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YPF hit by Argentina new forex rules,
bonds fall

- Government demands payments be delayed amid dollar shortage
-
Some $3.3 billion of bonds could be affected by new rules

By Sydney Maki and Scott Squires /Bloomberg

NEW YORK/BUENOS AIRES
Petroleumworld 09 17 2020

Corporate bonds from Argentina posted their biggest decline in six months as a new round of capital controls and government restrictions on access to dollars threatened to provoke a wave of defaults.

Notes from state oil producer YPF SA due in March lost 7.5 cents to 88.9 cents on the dollar. Shopping mall operator IRSA Propiedades and clean-energy producer Genneia SA were also hit as investors dumped securities that mature over the next six months.

Central bank officials announced last night that companies that owe more than $1 million a month won't be allowed to buy dollars at the official rate unless they refinance at least 60% of their debt maturing before the end of March. The restrictions -- which officials estimated would apply to $3.3 billion of debt -- are a desperate attempt to hold on to greenbacks as reserves fall dangerously low.

“The central bank is changing the rules again,” said Roger Horn, a strategist at SMBC Nikko Securities America in New York. He added that there was a good chance the restrictions would be extended beyond March, potentially broadening the list of affected companies.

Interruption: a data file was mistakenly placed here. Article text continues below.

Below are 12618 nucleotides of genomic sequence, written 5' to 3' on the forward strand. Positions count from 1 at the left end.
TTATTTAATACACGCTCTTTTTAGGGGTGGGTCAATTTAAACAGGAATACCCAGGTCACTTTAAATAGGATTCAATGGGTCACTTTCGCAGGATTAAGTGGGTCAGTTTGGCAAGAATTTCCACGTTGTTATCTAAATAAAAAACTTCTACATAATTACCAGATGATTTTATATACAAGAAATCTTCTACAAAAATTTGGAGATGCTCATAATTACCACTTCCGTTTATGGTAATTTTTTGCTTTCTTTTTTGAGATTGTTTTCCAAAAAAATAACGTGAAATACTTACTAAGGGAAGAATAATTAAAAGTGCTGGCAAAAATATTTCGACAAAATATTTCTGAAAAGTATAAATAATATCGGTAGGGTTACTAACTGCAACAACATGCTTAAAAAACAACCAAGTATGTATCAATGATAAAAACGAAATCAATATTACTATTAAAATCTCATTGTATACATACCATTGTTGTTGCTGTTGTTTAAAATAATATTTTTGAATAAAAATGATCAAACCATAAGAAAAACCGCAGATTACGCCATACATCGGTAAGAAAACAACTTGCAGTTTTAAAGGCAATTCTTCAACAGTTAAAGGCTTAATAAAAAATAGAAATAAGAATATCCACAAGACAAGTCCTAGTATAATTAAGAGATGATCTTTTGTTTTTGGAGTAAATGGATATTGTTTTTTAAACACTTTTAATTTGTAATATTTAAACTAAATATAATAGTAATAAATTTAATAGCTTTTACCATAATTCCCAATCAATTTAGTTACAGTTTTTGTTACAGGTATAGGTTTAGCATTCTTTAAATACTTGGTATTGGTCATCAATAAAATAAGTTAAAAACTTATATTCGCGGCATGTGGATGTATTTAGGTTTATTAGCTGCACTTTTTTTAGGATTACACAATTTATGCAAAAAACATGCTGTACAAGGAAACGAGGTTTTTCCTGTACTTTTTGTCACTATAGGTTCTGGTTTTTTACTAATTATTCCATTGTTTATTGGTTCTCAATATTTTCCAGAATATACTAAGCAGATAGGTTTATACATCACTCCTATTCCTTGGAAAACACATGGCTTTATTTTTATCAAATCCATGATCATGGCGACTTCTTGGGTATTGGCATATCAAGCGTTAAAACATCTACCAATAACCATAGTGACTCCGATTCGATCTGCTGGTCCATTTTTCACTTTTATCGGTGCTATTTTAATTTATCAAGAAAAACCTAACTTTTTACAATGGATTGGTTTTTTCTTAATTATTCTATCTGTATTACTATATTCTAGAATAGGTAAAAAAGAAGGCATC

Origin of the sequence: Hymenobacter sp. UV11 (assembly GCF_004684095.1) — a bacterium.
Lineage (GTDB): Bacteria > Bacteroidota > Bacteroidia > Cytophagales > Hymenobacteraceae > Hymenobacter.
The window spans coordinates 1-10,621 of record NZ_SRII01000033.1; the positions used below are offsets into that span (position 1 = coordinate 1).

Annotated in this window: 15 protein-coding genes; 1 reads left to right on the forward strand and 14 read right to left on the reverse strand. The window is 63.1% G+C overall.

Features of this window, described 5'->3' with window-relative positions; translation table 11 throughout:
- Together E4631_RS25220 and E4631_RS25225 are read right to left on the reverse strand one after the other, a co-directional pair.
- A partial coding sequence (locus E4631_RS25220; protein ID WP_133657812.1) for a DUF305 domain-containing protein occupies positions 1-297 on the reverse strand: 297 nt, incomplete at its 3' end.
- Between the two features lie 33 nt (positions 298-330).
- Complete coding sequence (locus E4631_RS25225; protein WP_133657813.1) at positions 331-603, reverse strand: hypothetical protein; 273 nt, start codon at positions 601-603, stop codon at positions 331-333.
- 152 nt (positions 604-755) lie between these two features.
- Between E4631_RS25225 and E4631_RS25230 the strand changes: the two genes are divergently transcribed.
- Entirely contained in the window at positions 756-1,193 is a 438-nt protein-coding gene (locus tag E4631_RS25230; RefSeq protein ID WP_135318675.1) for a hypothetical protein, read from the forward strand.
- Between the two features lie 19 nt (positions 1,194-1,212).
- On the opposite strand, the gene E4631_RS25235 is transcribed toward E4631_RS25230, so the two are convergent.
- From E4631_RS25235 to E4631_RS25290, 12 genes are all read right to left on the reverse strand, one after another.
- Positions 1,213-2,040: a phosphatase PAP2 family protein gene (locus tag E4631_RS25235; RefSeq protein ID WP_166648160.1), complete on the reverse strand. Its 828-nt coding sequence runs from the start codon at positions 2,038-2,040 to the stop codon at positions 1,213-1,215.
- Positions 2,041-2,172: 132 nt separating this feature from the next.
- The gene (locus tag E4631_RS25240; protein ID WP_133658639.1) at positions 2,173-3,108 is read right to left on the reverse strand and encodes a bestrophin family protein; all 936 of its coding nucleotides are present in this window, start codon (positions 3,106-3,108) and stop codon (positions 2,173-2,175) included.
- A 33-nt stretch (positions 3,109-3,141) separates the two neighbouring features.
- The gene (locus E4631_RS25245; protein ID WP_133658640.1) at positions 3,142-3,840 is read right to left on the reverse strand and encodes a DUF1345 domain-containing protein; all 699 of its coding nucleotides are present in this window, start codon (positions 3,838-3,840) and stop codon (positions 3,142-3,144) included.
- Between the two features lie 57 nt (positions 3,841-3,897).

“This will most certainly be extended well into next year,” Horn said.

 

Central bank chief Miguel Pesce also announced new taxes on dollar purchases by individuals, but it was the change in rules for companies that spooked bond investors. The monetary authority said businesses need to push out maturities two years on most of their overseas debt coming due in the next six months. Pesce urged businesses to come up with a plan and present it to the central bank for approval.

Of course, companies would need to negotiate with their bondholders for such a restructuring, regardless of the regulations from the central bank. Some corporate finance chiefs had already anticipated a shortage of dollars and moved to delay maturities. Banco Hipotecario SA began a debt swap last month . YPF did a $1 billion exchange in late July.

Corporate debt maturities cost the central bank about $800 million in reserves per month, according to estimates from Buenos Aires-based brokerage TPCG. Argentina has about $6 billion in net reserves, according to Credit Suisse.

“The latest measures reaffirm our view that there is no Argentine corporate immune to the sovereign,” said Santiago Barros Moss, a debt analyst at TPCG.

Following is a list of major overseas bonds maturing in the next six months:

ISSUER MATURITY AMOUNT OUTSTANDING
ALBAAR Oct 11, 2020 $30m
CRESAR Nov. 14, 2020 $74m
IRSAAR Nov. 15, 2020 $182m
GNNEIA Nov. 20, 2020 $7m
GNNEIA Nov. 23, 2020 $52m
BHIP Nov. 30, 2020 $281m
ALBAAR Feb. 16, 2021 $20m
YPFDAR March 23, 2021 $413m

Source: TPCG Valores

By Patricia Laya, Nicolle YSydney Maki and Scott Squiresapur from Bloomberg

bloomberg.com
09 16 2020

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